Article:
A new acquaintance recently asked, “What do you do?” I responded by introducing myself as a ‘Pursuit and Capture Practitioner’. This left my new friend puzzled. To the uninitiated, I suspect ‘Pursuit’ recalls American cop car chases (‘10:4 in hot pursuit’) and ‘Capture’ as military exploits to seize enemy strongholds. Sensing confusion building, I quickly opted for a simpler explanation: “Helping our sales teams win more business.” From their body language, I saw this explanation made more sense. We both relaxed and continued our introductions.
Upon reflection, perhaps confusion was a natural response. Using two powerful nouns with strong associations with police and military is not helpful for a profession that prides itself on winning business using words and persuasion.
When asked to describe my experience of Capture for Bidding Quarterly, my response is that Capture is undoubtably the most exciting and rewarding of the many steps necessary to acquire a new customer. But why? Is it because it’s early in the pursuit cycle and everyone likes to be involved in setting the strategy?
My excitement comes from witnessing the emergence of a competitive sales strategy, seemingly from an assortment of unconnected inputs, facts and opinions. When you strike Capture gold, this can be a beautiful experience to be part of. Knowing that, as a team, you’ve discovered things about your organisation that no other bidder can offer is both energising and exhilarating.
Positivity and togetherness rain down on the pursuit team after a successful Capture session. Deeper relationships and respect between the Capture Team and Sales Teams are formed as both see each other as worthy contributors towards a common goal. Perhaps this is our industry’s equivalent of a one-two pass round your opponent before scoring the winning goal or jamming out a catchy tune with your band mates that goes on to be the band’s defining No. 1 single.
But how best to describe successful Capture? Increased win rates, pursuit team efficiency, shorter pursuit cycles, closer alignment to the prospect’s desired outcomes? While these are important measures of successful Capture, the answer doesn’t simply lie here.
Capture can only be considered truly successful if it operates in complete harmony with the organisation it seeks to serve. Harmony means recognition of Capture as a highly valued (and demanded) activity by the sales organisation. It requires the participation of the organisation’s most creative and innovative thought leaders in developing Capture strategies that unlock real competitive advantage. It also includes support functions in strategy discussions and development. Support functions are frequently underplayed as ‘just’ back office support, but they (like proposal teams) are subject matter experts. Delivery teams also enrich the strategy by seeding key differentiators and client proof points and are instrumental in persuading the prospect long after the initial sales pitch is over.
Approaches to Capture vary greatly internationally, by industry sector and by maturity of business development practices. Variations range from arbitrary strategy-based conversations, to discretionary, one-off win strategy workshops, to robust Capture procedures integrated into proposal development cycles facilitated by dedicated Capture Managers.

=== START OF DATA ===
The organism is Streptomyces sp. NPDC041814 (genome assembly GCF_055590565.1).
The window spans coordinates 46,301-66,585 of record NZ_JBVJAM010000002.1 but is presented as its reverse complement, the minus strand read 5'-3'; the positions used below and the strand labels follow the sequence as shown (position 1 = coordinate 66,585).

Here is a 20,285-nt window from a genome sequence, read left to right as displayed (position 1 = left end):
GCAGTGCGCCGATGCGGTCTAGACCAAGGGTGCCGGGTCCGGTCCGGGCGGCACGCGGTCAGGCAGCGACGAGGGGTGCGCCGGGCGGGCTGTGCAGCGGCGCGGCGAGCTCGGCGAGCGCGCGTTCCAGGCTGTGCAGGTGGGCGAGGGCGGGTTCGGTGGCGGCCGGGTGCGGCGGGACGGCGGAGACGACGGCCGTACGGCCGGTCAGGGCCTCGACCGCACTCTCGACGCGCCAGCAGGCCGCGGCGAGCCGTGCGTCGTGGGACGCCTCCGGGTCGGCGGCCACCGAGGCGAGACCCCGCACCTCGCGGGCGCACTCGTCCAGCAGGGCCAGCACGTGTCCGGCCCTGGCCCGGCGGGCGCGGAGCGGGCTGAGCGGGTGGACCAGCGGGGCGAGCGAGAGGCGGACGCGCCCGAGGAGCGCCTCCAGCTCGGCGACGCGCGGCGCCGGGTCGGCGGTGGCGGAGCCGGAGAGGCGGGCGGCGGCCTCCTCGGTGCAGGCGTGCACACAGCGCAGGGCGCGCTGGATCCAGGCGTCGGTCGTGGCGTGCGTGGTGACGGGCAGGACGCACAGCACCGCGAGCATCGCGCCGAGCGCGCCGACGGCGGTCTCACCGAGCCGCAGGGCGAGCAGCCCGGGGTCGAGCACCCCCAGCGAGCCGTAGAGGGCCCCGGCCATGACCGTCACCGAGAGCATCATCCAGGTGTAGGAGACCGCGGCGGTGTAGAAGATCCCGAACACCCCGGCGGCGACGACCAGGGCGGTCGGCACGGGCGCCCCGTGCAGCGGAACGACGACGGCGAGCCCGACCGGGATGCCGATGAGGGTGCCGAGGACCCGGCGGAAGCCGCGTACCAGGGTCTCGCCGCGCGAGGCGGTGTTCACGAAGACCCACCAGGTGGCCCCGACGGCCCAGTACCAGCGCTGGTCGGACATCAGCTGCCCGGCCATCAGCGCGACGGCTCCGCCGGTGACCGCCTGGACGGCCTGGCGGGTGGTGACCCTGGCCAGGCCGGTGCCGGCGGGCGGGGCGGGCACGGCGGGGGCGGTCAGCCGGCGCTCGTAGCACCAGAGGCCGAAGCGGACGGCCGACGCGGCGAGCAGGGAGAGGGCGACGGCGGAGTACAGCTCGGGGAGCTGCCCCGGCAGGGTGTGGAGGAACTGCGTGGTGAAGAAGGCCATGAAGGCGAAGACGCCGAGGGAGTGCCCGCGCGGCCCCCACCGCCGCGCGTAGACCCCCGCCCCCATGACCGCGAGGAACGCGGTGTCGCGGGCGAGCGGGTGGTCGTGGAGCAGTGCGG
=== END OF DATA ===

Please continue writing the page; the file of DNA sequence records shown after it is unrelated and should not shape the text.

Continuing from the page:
But what is right for one organisation isn’t necessary effective for another. It is key to develop a form of Capture that reflects your organisation’s appetite to strategise relevant to deal size, complexity and the competitive landscape in which your organisation operates.
If you are introducing capture to your organisation for the first time or transforming your existing capture processes for greater effectiveness, these points may be useful in developing a unique capture style:
- Consider assessing your business development practices to identify optimal capture techniques, skills and process development ideas. The Business Development Institute International (BD-Institute) provides a useful Capability Maturity Model® for Business Development baselining.
- How does your organisation harness its competitive edge? Who are the creative thinkers, the shakers and movers in your organisation who can enrich a sales strategy? How can you design a capture process that frequently taps into their collective intellect without disrupting their day to day job?
- Assess how to crowd-source account and competitor intelligence. These inputs open up valuable new thinking and approaches beyond the standard sales plays.
- Harness ‘the art of the possible’. Capture sessions excel when everyone feels safe and encouraged into contributing to the strategy discussion. Think the unthinkable. Where organisations operate in highly competitive markets, any competitive advantage (however small) can help increase your overall probability of success.
- Consider capture as a practice and develop an identity around it. If possible, brand it with a memorable name, so that people recognise and promote it.
- Find supporters within the sales team who can act as your advocates on the value of capture and help drive the word to doubtful colleagues. Look for an executive sponsor too, someone to push down their support while you drive the reputation of capture up the organisation
- Ensure capture output is conclusive with a defined direction. Consider formalising your sales approach using strategies applied to complex enterprise selling (Frontal, Fragmented, Flanking, Develop and Defensive). A good article on this approach is published by Tony J. Hughes, IQ Global
This article was written by Steve Webster.
Steve is a Pursuit and Capture Practitioner working in the technology and services sector. He is passionate about helping individuals unlock their inner potential and is currently a student at the Henley Business School undertaking a post-graduate certificate in Coaching.